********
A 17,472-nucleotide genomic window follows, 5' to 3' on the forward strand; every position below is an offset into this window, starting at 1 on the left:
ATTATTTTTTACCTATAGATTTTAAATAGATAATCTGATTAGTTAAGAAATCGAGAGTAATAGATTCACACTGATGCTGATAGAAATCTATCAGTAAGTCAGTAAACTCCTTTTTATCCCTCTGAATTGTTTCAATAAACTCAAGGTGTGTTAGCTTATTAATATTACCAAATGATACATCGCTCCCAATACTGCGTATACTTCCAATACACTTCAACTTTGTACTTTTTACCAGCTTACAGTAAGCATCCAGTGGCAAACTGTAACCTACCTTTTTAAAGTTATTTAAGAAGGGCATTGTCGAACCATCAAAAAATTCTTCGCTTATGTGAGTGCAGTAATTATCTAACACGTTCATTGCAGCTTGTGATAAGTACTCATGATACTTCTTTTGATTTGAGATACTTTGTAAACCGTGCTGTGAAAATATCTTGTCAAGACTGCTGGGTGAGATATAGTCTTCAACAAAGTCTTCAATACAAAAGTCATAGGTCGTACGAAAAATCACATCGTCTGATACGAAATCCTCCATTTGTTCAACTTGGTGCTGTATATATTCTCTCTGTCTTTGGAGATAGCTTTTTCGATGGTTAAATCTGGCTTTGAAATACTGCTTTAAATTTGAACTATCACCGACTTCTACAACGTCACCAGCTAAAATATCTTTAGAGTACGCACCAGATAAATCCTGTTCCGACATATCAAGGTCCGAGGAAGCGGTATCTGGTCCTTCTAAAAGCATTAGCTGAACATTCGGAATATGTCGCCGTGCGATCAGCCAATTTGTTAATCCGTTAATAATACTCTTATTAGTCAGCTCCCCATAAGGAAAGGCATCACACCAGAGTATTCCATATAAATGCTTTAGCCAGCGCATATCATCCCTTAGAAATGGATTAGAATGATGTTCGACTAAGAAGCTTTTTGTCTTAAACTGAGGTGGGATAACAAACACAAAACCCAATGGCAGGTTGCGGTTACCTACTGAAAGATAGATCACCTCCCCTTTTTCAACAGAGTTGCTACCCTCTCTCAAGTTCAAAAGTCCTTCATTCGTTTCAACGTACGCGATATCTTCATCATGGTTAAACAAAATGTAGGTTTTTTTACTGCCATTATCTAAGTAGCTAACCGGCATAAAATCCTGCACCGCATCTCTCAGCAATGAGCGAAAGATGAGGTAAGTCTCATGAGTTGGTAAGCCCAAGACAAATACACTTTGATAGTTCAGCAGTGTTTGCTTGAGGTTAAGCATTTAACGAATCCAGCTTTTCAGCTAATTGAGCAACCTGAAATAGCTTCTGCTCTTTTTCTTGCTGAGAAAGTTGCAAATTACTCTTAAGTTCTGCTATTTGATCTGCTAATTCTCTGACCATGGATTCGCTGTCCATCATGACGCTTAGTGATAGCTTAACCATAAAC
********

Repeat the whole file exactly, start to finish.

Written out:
A 17,472-nucleotide genomic window follows, 5' to 3' on the forward strand; every position below is an offset into this window, starting at 1 on the left:
ATTATTTTTTACCTATAGATTTTAAATAGATAATCTGATTAGTTAAGAAATCGAGAGTAATAGATTCACACTGATGCTGATAGAAATCTATCAGTAAGTCAGTAAACTCCTTTTTATCCCTCTGAATTGTTTCAATAAACTCAAGGTGTGTTAGCTTATTAATATTACCAAATGATACATCGCTCCCAATACTGCGTATACTTCCAATACACTTCAACTTTGTACTTTTTACCAGCTTACAGTAAGCATCCAGTGGCAAACTGTAACCTACCTTTTTAAAGTTATTTAAGAAGGGCATTGTCGAACCATCAAAAAATTCTTCGCTTATGTGAGTGCAGTAATTATCTAACACGTTCATTGCAGCTTGTGATAAGTACTCATGATACTTCTTTTGATTTGAGATACTTTGTAAACCGTGCTGTGAAAATATCTTGTCAAGACTGCTGGGTGAGATATAGTCTTCAACAAAGTCTTCAATACAAAAGTCATAGGTCGTACGAAAAATCACATCGTCTGATACGAAATCCTCCATTTGTTCAACTTGGTGCTGTATATATTCTCTCTGTCTTTGGAGATAGCTTTTTCGATGGTTAAATCTGGCTTTGAAATACTGCTTTAAATTTGAACTATCACCGACTTCTACAACGTCACCAGCTAAAATATCTTTAGAGTACGCACCAGATAAATCCTGTTCCGACATATCAAGGTCCGAGGAAGCGGTATCTGGTCCTTCTAAAAGCATTAGCTGAACATTCGGAATATGTCGCCGTGCGATCAGCCAATTTGTTAATCCGTTAATAATACTCTTATTAGTCAGCTCCCCATAAGGAAAGGCATCACACCAGAGTATTCCATATAAATGCTTTAGCCAGCGCATATCATCCCTTAGAAATGGATTAGAATGATGTTCGACTAAGAAGCTTTTTGTCTTAAACTGAGGTGGGATAACAAACACAAAACCCAATGGCAGGTTGCGGTTACCTACTGAAAGATAGATCACCTCCCCTTTTTCAACAGAGTTGCTACCCTCTCTCAAGTTCAAAAGTCCTTCATTCGTTTCAACGTACGCGATATCTTCATCATGGTTAAACAAAATGTAGGTTTTTTTACTGCCATTATCTAAGTAGCTAACCGGCATAAAATCCTGCACCGCATCTCTCAGCAATGAGCGAAAGATGAGGTAAGTCTCATGAGTTGGTAAGCCCAAGACAAATACACTTTGATAGTTCAGCAGTGTTTGCTTGAGGTTAAGCATTTAACGAATCCAGCTTTTCAGCTAATTGAGCAACCTGAAATAGCTTCTGCTCTTTTTCTTGCTGAGAAAGTTGCAAATTACTCTTAAGTTCTGCTATTTGATCTGCTAATTCTCTGACCATGGATTCGCTGTCCATCATGACGCTTAGTGATAGCTTAACCATAAAC